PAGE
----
1975 GT380 - Repair and restoration log

     I bought this bike in good shape off eBay from a guy in 2007. This GT380 is the same year model and color as the bike I owned in 1976. I also bought a non-running 380 (74 model, I think) from a local guy, to use as a parts bike. I swapped a few parts onto the running 380 to help it cosmetically, including a '76 model front fender (I like the fender with one stay as opposed to the original with two stays).  Some of the parts were sold on eBay to cover the cost of buying the bike.

     I rode the 380 off and on for about a year, when gas started appearing out of the overflow drains on one of the carbs. I pulled the carbs, cleaned them, and put in a Keyster kit, and adjusted the float levels (badly).

    After a few tries, I got the carbs to stop leaking, but the bike would not start. After checking, the points cam was not turning, and it seemed the nylon gear had fractured. I replaced the gear, and put the clutch cover back on with the timing marks aligned, but did not get around to test running the bike or seeing if it would fire up. It went on my "List of things to do".... and stayed there for two years.

    Finally, the guilt and shame overcame my laziness and I started back on the bike. My first move was to determine if the two cables laying across the seat were off the 380, or I had simply laid them there and they belonged to another bike. I posted a query (the first of many) on the Yahoo Suzuki GT Triples forum, and my education, and the bike's restoration began.



July 2, 2010  --  POST ONE: A Tale of Two Cables, or how I plan to resurrect my '75 GT380

My 380 has the throttle cable splitter with TWO cables coming out of the splitter

(my '73 or 74 380 parts bike has FOUR, see below)

Two cables

Another angle
I see the one cable goes to the oil pump, and further back is the tach cable.

This is my 1974 (or '73) GT380 parts bike, it has four cables coming out of the splitter....

Oil Injector pump -
bleeding and checking for bubbles.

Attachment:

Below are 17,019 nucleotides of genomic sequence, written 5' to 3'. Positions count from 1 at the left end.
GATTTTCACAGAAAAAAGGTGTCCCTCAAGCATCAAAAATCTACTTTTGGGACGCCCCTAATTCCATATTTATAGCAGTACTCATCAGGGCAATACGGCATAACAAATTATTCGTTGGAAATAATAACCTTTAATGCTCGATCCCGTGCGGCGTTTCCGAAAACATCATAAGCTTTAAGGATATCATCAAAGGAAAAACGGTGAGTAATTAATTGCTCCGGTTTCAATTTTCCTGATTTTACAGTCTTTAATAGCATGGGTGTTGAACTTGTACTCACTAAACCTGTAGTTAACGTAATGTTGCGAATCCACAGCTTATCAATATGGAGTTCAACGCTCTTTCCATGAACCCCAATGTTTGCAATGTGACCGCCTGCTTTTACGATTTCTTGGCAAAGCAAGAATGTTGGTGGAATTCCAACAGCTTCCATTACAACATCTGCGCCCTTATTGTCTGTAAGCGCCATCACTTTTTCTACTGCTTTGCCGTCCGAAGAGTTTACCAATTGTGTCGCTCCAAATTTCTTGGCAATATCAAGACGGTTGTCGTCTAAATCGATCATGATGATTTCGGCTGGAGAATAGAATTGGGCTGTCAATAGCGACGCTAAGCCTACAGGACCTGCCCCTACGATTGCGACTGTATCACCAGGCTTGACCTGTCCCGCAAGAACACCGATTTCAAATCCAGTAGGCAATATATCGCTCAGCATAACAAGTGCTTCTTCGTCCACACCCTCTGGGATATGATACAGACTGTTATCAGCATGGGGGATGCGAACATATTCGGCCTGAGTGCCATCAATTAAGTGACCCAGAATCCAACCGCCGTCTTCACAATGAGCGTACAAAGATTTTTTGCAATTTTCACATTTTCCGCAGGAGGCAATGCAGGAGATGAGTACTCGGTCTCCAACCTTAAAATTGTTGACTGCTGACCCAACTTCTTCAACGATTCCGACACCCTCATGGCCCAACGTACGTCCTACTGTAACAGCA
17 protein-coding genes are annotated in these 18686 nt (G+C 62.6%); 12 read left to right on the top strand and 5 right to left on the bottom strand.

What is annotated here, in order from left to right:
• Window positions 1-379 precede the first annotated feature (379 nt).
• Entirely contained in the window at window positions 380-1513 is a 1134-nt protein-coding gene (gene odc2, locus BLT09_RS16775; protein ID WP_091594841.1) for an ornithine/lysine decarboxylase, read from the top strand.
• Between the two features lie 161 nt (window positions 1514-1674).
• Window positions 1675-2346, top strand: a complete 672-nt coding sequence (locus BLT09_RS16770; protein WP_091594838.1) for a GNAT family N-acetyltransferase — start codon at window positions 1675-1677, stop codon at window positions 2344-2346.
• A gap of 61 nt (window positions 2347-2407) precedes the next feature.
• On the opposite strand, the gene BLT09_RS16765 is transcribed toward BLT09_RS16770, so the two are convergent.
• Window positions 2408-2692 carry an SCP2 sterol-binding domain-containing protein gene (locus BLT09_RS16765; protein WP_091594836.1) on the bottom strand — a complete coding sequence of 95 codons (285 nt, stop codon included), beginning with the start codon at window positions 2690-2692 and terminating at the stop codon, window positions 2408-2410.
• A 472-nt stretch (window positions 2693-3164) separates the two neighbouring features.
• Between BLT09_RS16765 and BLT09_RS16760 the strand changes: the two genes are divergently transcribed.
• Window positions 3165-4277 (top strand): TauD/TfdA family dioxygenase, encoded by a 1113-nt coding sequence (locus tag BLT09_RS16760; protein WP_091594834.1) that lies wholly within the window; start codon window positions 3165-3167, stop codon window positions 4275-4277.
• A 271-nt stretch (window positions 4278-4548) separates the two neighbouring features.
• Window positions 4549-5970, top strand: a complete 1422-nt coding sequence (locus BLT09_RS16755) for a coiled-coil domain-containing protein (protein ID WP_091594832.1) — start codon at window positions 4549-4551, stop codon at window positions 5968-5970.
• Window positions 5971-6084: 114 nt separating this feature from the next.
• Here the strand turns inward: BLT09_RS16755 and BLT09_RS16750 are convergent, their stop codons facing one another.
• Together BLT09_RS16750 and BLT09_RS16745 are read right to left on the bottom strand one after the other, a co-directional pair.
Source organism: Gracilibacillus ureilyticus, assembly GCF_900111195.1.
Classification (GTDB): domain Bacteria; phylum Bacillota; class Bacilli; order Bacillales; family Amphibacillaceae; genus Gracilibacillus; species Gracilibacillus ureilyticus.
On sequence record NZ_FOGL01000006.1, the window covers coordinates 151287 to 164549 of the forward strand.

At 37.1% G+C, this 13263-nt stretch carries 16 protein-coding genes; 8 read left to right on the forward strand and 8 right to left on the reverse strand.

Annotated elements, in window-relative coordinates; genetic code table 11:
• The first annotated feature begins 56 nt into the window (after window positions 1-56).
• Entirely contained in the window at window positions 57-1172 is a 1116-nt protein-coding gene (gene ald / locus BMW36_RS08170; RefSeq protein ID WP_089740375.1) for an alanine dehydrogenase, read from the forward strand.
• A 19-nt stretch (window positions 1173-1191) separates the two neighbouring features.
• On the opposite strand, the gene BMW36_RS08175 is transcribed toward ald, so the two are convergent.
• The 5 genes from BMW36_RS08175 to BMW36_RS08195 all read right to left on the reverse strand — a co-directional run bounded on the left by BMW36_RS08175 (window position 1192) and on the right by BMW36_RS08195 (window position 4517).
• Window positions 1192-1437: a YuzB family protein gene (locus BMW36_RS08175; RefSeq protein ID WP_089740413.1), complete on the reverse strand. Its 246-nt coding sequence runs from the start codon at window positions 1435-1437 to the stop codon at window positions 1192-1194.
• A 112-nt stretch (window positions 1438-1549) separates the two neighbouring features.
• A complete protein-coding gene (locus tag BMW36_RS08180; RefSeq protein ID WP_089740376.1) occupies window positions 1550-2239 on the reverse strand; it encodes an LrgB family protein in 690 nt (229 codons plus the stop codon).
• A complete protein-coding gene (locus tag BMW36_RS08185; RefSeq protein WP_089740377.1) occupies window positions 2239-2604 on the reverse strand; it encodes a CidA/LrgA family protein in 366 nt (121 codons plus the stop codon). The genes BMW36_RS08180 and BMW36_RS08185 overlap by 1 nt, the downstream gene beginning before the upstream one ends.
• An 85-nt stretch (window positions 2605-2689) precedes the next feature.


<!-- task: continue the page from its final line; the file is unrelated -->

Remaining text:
Removing the oil pump - be careful not to lose the small drive pin.

To take it out you take out the three Phillips screws in the LOWER flange and lift straight up. The pin I referred to is in the shaft below the pump body. It is just slid into a hole in the shaft, and easily falls out when you turn the pump on it's side. If you don't watch for it, it's easy to lose, and then the pump doesn't get driven, and so no oil to the bearings and cylinders = bad things happen.

Someone else mentioned that the o rings that seal the pump bottom flange discharge holes to the top of the distribution manifold (the plastic tube thing) have a tendency to stick to the bottom of the pump. You don't want to lose those either.

I put a pistol oiler to the input holes in the distribution manifold and force 2 stroke oil out through the tubing. Use a different color oil than you have in the lines and you can see the tubes change color. Then, when you put the pump back and start the engine, you can watch the oil tubing change color back to whatever is in the tank, and confirm the pump is working.

Don't get carried away and pump a lot of oil through into the engine. It'll smoke quite a bit with just part of a squirt through each of the tubes.


Purging air from the injector lines.

I used a dab of grease on the pin to help it stay in place as I moved the oil pump back in place.

Part bike



July 2010

Setting the timing and points




Running again video
July 18, 2010

But the tachometer was not turning, and the experts tell me this is a sign that the small shaft that turns the
tach drive is not working properly, and this shaft also turns... the oil pump!



July 20, 2010 - Pulled the tach drive, looks ok. Something is definitely wrong with the oil pump shaft.

Pulled the clutch cover (again).

This is what I found... see the small gear at the bottom... well, that's the end of the shifter it's on. I may as well have hung it on the turn signal. Not sure how I missed this, guess I was in a hurry.

This is the proper place for the gear. Now it will turn the oil pump shaft and tach. There is a small pin that goes crossways in the shaft and connects the gear and shaft. Same part number and part as the pin in the oil pump mentioned above.

The proper fitment.



After putting it together, it ran and the oil pump and tach are working. But I FUBARed the kickstarter spring mechanism and the kickstarter
drooped down by the footpeg like a Harley rider in need of Viagra.

So, off comes the clutch cover (again).

The manual says to align the punch marks on the shaft and the ratchet.

It's hard to see but there is a small punch mark on the shaft...

And the backside (naturally) of the ratchet.


The trick is to get the ratchet on properly and turn it and the shaft counter-clockwise until it slips into place behind the holder, with some tension.

Video of how the spring and ratchet like to pop off when the kickstarter is turned with the clutch cover off. Be sure to hold the big gear in place when turning the engine over to align the timing marks.      

Aligned the timing marks on the crank, aligned the L mark on the timing plate, put it back together and added oil. She runs, kickstarter works, and it's getting oil. But it's clear